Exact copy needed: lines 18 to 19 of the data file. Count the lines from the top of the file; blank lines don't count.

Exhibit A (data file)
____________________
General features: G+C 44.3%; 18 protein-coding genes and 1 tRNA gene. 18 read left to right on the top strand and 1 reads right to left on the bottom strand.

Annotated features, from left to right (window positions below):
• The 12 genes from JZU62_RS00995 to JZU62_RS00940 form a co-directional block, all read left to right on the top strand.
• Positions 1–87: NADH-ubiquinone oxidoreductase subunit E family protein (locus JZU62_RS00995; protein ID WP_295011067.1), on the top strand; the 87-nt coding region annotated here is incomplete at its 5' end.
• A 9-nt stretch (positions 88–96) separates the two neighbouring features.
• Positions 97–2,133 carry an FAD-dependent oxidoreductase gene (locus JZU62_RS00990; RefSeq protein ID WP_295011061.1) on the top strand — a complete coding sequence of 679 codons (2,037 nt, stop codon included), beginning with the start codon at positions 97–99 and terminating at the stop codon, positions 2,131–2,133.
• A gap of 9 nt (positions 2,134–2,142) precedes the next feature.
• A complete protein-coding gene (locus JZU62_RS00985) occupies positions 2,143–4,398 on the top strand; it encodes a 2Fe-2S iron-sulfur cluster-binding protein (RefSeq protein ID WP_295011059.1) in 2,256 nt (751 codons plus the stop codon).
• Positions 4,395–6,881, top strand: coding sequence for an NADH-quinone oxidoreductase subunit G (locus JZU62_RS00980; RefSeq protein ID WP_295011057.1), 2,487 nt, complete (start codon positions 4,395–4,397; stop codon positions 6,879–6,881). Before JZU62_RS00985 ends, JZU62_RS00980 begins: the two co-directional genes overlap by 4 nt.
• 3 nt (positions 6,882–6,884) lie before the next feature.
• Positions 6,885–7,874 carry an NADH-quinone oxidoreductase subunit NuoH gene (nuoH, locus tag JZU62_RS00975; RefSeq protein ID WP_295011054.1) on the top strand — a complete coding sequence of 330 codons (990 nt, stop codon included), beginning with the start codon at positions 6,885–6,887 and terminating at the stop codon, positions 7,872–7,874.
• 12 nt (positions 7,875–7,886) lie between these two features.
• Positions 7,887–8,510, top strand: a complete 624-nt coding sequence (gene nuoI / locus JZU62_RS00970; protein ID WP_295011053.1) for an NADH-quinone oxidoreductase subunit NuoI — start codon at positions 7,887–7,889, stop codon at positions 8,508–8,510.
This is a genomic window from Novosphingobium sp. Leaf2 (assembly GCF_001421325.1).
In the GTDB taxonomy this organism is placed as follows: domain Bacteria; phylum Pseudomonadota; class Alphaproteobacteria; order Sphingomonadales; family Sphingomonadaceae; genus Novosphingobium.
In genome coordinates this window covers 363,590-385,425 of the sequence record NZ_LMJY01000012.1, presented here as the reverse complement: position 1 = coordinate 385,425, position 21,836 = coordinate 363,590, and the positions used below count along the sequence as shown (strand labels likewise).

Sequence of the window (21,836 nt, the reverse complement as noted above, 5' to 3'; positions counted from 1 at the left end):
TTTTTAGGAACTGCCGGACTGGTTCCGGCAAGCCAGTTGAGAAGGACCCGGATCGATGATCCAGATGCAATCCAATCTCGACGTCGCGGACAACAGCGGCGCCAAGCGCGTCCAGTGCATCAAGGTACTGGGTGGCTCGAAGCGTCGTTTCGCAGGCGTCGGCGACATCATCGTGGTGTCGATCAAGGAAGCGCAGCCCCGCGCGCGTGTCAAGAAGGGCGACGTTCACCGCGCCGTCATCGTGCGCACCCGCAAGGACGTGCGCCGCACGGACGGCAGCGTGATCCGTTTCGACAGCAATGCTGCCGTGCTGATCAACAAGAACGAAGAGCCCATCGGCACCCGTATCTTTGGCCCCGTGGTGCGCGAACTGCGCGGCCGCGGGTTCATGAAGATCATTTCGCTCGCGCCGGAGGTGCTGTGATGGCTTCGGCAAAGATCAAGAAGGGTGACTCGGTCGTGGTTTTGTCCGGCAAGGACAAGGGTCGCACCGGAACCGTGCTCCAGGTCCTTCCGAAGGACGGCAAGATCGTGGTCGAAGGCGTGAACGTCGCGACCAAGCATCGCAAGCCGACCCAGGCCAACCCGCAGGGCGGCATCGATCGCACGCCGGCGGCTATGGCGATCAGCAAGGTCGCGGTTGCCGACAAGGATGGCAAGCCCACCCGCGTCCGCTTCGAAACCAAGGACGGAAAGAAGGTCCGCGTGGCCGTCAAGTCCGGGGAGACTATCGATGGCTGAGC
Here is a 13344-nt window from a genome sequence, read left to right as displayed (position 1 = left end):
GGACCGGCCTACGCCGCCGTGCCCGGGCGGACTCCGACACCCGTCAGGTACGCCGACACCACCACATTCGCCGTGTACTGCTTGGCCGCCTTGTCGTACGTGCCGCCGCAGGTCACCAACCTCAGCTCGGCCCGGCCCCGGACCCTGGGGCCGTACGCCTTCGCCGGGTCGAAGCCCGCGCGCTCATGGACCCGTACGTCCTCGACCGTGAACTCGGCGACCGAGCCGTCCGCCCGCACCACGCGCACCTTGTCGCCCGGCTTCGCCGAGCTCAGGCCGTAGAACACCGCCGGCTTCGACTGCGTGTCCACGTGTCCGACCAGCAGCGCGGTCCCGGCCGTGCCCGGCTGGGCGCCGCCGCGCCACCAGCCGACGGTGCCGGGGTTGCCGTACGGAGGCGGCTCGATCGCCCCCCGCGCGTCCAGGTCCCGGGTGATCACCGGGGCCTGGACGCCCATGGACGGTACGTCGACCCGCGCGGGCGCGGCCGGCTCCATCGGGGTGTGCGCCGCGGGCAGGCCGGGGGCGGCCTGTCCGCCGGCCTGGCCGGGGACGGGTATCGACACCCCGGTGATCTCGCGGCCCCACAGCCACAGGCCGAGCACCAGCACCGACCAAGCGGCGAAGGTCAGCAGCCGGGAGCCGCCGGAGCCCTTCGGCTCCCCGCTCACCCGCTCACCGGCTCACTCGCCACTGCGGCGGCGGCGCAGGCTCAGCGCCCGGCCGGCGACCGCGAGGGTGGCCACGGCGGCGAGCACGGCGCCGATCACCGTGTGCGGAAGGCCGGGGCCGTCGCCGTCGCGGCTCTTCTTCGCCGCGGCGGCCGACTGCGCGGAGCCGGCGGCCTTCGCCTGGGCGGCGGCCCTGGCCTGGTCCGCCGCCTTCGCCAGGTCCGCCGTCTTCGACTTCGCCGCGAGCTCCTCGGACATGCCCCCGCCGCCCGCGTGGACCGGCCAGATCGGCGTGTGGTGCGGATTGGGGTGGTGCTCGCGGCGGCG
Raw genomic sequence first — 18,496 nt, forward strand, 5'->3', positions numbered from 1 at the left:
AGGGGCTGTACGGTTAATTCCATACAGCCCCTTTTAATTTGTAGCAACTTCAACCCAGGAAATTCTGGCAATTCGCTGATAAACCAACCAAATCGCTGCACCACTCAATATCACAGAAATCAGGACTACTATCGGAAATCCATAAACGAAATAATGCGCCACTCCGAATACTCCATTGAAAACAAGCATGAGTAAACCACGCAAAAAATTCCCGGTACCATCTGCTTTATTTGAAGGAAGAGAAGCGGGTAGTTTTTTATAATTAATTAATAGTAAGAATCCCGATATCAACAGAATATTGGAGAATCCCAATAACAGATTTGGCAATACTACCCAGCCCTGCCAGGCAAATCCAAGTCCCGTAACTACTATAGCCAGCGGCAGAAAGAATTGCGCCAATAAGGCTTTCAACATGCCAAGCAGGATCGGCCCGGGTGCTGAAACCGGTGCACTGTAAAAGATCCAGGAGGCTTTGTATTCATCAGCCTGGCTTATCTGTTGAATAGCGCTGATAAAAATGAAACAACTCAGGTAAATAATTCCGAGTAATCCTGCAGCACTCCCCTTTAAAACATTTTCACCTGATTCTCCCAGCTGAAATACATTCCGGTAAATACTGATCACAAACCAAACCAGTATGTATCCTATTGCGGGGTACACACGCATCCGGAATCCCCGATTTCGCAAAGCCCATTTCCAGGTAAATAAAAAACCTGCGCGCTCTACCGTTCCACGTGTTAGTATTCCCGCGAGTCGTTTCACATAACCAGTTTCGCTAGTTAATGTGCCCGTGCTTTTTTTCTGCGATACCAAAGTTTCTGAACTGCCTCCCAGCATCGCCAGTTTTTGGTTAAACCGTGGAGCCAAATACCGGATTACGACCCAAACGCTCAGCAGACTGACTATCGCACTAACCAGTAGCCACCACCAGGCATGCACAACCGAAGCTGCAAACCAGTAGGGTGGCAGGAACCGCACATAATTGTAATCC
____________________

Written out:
TTTTTAGGAACTGCCGGACTGGTTCCGGCAAGCCAGTTGAGAAGGACCCGGATCGATGATCCAGATGCAATCCAATCTCGACGTCGCGGACAACAGCGGCGCCAAGCGCGTCCAGTGCATCAAGGTACTGGGTGGCTCGAAGCGTCGTTTCGCAGGCGTCGGCGACATCATCGTGGTGTCGATCAAGGAAGCGCAGCCCCGCGCGCGTGTCAAGAAGGGCGACGTTCACCGCGCCGTCATCGTGCGCACCCGCAAGGACGTGCGCCGCACGGACGGCAGCGTGATCCGTTTCGACAGCAATGCTGCCGTGCTGATCAACAAGAACGAAGAGCCCATCGGCACCCGTATCTTTGGCCCCGTGGTGCGCGAACTGCGCGGCCGCGGGTTCATGAAGATCATTTCGCTCGCGCCGGAGGTGCTGTGATGGCTTCGGCAAAGATCAAGAAGGGTGACTCGGTCGTGGTTTTGTCCGGCAAGGACAAGGGTCGCACCGGAACCGTGCTCCAGGTCCTTCCGAAGGACGGCAAGATCGTGGTCGAAGGCGTGAACGTCGCGACCAAGCATCGCAAGCCGACCCAGGCCAACCCGCAGGGCGGCATCGATCGCACGCCGGCGGCTATGGCGATCAGCAAGGTCGCGGTTGCCGACAAGGATGGCAAGCCCACCCGCGTCCGCTTCGAAACCAAGGACGGAAAGAAGGTCCGCGTGGCCGTCAAGTCCGGGGAGACTATCGATGGCTGAGC
Here is a 13344-nt window from a genome sequence, read left to right as displayed (position 1 = left end):